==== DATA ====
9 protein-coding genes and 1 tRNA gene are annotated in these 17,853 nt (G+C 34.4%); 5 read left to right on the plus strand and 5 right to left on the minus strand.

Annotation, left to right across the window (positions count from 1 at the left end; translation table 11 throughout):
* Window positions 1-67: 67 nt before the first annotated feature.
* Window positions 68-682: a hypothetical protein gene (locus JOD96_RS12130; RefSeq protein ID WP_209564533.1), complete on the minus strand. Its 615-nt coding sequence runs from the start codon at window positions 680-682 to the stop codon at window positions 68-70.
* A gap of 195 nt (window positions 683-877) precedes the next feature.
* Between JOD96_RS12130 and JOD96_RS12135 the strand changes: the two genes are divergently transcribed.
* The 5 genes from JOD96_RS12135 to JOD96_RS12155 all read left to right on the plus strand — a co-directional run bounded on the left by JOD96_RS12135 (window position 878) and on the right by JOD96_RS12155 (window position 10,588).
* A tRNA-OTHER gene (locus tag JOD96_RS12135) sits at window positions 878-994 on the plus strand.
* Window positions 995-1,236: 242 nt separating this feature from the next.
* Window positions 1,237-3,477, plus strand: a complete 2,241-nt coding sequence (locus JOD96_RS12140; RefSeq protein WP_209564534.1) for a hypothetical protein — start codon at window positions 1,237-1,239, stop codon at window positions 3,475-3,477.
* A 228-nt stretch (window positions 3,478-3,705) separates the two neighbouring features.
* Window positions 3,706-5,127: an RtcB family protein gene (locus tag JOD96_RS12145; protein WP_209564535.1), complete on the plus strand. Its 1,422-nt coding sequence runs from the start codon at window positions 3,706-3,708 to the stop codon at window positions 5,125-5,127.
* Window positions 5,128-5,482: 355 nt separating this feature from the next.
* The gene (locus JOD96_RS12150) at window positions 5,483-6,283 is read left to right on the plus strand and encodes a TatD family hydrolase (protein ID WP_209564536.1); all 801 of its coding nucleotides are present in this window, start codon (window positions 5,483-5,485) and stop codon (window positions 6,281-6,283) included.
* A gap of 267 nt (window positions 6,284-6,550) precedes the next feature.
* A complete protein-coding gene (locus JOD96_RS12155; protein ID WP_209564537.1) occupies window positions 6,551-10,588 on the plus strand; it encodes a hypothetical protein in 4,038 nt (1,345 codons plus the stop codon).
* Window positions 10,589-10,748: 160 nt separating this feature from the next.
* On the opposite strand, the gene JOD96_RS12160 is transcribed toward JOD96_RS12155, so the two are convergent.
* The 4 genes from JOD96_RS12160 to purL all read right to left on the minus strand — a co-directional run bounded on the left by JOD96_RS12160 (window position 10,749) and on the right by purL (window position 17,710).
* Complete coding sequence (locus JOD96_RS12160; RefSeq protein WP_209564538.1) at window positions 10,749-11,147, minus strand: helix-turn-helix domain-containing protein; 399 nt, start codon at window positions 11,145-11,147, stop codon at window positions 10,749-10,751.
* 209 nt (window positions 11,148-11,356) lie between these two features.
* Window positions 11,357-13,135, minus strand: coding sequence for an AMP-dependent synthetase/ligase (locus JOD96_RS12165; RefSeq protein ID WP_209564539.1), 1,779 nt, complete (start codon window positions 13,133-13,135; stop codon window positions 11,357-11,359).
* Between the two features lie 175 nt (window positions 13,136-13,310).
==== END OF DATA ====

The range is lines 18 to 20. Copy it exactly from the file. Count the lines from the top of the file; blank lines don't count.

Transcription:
* On the opposite strand, the gene JOD96_RS12160 is transcribed toward JOD96_RS12155, so the two are convergent.
* The 4 genes from JOD96_RS12160 to purL all read right to left on the minus strand — a co-directional run bounded on the left by JOD96_RS12160 (window position 10,749) and on the right by purL (window position 17,710).
* Complete coding sequence (locus JOD96_RS12160; RefSeq protein WP_209564538.1) at window positions 10,749-11,147, minus strand: helix-turn-helix domain-containing protein; 399 nt, start codon at window positions 11,145-11,147, stop codon at window positions 10,749-10,751.